Initially, it appeared that Congress preferred to reform rather than repeal the new reporting requirements. One proposal would have raised the reporting threshold from $600 to $5,000 and would have excluded some routine payments, such as office supplies, from reporting. Another proposal would have exempted all purchases made with a credit card from the reporting.
By early 2011, momentum had built in Congress for complete repeal of the two reporting requirements. On March 3, 2011, the House approved the 1099 Comprehensive Taxpayer Protection Act. The Senate approved the bill on April 5, 2011 and President Obama signed the bill into law on April 14, 2011. Passage of the bill means that the expanded information reporting requirements under the PPACA are repealed as if they had never been enacted. Likewise, rental property expense reporting under the 2010 Small Business Jobs Act is repealed as if it had never been enacted.
The 1099 Comprehensive Taxpayer Protection Act did not repeal some other new information reporting requirements. In particular, taxpayers need to take notice of three new information reporting requirements that are now in effect after having withstood campaigns to have them repealed since their enactment:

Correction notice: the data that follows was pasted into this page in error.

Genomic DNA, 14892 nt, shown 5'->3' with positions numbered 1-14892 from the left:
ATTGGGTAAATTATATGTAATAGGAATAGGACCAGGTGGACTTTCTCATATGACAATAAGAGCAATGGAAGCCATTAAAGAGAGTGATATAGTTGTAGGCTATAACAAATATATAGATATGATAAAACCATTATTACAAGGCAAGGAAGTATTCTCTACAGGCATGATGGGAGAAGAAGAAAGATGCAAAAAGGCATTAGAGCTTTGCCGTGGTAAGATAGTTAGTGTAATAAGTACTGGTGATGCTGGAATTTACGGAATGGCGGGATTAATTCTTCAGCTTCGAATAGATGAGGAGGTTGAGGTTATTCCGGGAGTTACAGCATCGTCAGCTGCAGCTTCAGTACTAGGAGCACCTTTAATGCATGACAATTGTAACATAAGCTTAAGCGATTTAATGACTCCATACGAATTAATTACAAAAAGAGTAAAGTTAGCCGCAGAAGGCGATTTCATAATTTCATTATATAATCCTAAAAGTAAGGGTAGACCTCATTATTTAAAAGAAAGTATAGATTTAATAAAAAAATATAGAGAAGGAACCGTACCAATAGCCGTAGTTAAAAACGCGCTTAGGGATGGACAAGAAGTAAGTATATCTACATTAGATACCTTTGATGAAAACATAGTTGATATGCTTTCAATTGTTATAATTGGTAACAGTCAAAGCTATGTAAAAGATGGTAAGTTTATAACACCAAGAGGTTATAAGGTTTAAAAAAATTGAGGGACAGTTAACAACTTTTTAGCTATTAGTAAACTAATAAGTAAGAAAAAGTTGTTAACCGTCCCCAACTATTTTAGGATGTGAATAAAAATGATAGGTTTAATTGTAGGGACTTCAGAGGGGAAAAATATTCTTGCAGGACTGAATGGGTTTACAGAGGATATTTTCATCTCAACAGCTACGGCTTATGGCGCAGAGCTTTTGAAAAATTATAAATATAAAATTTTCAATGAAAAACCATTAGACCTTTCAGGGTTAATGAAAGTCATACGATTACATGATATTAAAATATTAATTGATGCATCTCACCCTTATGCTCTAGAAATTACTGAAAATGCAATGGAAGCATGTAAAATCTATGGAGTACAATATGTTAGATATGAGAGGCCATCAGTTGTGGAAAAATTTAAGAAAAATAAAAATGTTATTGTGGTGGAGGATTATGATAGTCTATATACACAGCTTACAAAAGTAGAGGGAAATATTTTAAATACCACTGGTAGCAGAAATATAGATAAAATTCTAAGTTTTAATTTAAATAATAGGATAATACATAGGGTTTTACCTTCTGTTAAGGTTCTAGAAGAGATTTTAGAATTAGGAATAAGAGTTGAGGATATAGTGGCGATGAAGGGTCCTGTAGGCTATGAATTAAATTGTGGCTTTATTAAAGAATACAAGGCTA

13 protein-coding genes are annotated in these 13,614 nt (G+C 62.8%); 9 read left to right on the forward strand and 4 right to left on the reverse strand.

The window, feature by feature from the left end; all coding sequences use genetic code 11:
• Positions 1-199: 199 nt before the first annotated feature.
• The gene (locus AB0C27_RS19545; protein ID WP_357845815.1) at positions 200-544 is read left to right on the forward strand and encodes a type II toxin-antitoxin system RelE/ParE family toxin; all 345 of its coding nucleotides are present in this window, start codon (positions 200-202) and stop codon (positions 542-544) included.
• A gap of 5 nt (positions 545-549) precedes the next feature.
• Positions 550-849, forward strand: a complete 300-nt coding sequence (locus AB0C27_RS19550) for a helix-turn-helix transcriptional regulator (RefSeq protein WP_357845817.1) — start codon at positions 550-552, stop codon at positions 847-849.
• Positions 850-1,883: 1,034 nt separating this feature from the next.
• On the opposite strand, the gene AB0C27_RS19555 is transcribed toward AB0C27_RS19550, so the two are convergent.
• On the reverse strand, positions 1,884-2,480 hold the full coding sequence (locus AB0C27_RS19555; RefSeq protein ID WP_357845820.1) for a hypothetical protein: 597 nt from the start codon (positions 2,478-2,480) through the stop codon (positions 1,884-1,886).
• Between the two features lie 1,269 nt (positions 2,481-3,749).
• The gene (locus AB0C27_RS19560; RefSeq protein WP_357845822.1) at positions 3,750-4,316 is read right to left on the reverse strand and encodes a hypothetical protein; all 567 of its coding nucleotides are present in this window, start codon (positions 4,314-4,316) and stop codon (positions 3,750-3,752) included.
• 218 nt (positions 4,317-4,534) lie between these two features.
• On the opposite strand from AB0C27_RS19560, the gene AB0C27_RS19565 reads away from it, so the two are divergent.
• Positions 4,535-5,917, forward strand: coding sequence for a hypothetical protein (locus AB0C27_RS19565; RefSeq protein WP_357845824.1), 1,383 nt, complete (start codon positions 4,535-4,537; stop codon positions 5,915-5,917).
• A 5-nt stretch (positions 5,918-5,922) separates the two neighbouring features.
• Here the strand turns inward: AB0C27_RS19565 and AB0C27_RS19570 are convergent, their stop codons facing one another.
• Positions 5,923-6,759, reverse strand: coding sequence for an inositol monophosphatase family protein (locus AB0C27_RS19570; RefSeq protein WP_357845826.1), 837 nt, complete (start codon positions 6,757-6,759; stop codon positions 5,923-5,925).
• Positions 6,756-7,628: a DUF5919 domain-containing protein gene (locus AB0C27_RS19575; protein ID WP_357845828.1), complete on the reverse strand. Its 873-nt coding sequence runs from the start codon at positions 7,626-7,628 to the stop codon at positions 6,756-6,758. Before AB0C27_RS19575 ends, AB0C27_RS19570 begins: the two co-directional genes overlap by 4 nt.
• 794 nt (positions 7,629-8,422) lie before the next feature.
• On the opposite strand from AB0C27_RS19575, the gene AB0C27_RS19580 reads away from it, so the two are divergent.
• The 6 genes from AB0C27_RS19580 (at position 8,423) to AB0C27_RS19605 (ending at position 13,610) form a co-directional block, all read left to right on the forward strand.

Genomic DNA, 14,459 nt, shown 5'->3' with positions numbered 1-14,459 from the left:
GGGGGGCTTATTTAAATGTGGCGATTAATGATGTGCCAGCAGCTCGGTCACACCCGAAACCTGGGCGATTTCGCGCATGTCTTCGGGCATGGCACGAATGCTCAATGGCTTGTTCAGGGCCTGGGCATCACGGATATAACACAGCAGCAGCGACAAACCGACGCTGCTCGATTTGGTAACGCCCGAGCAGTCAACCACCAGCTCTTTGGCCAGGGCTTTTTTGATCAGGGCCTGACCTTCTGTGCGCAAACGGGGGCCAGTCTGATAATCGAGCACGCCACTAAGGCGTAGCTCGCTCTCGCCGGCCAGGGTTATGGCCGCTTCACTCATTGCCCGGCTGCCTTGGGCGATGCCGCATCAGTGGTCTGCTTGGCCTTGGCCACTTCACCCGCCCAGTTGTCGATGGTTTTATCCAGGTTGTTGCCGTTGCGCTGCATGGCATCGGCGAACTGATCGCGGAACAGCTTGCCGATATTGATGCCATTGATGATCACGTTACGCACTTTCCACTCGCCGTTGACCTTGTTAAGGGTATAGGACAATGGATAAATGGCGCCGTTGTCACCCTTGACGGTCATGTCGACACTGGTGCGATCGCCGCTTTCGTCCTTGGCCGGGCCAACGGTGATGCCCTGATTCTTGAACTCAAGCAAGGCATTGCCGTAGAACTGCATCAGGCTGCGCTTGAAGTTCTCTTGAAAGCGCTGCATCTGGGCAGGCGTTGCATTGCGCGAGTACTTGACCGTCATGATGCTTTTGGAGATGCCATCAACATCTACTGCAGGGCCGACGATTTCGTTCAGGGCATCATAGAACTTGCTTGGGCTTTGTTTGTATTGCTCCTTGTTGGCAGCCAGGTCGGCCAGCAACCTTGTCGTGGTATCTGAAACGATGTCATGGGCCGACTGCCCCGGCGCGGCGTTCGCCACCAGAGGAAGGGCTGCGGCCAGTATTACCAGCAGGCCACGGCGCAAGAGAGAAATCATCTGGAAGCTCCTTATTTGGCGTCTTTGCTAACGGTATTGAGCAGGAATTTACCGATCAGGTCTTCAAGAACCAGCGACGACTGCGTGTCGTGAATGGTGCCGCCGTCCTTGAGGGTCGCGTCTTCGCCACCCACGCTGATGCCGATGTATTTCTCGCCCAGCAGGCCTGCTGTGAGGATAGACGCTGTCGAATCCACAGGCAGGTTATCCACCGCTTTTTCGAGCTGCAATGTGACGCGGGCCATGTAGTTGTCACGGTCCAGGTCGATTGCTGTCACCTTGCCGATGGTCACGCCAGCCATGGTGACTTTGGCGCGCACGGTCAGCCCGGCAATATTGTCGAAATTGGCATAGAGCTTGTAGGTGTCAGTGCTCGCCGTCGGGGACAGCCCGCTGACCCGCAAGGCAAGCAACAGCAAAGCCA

1. Health insurance benefits. The Patient Protection and Affordable Care Act of 2010 requires employers to report to their employees on Form W-2 the cost of employer-provided health insurance. This reporting requirement is optional for all employers in 2011, optional for small-employers only for 2012 and mandatory for all employers starting in 2013.
2. Broker reporting. The Emergency Economic Stabilization Act of 2008 expands Form 1099-B reporting to include the cost or other basis of stock and mutual fund shares sold or exchanged during the year. This reporting starts in 2011 for most stock acquisitions and in 2012 for most mutual fund transactions. The expanded form will also report whether gain or loss is long-term or short-term.
3. Payment card reporting. The Housing Tax Assistance Act of 2008 requires the reporting of various payment card transactions starting in 2011. Payment settlement entities are required to report payments made to merchants for goods and services in settlement of payment card and third-party payment network transactions.
Congress and the White House are currently negotiating a deficit reduction plan and a fiscal year (2012) federal budget. The deficit reduction plan and budget are expected to include a mix of revenue raisers and spending cuts. It is unlikely Congress will revive the two information reporting requirements repealed in April 2011 but lawmakers might impose other information reporting requirements. Speaking in Washington, D.C. in April 2011, IRS Commissioner Douglas Shulman endorsed making more use of information returns to increase taxpayer compliance. Shulman’s remarks may resonate with many members of Congress who are looking for ways to reduce the nation’s budget deficit.
If you have any questions about the 1099 Comprehensive Taxpayer Protection Act or information reporting in general, please contact our office.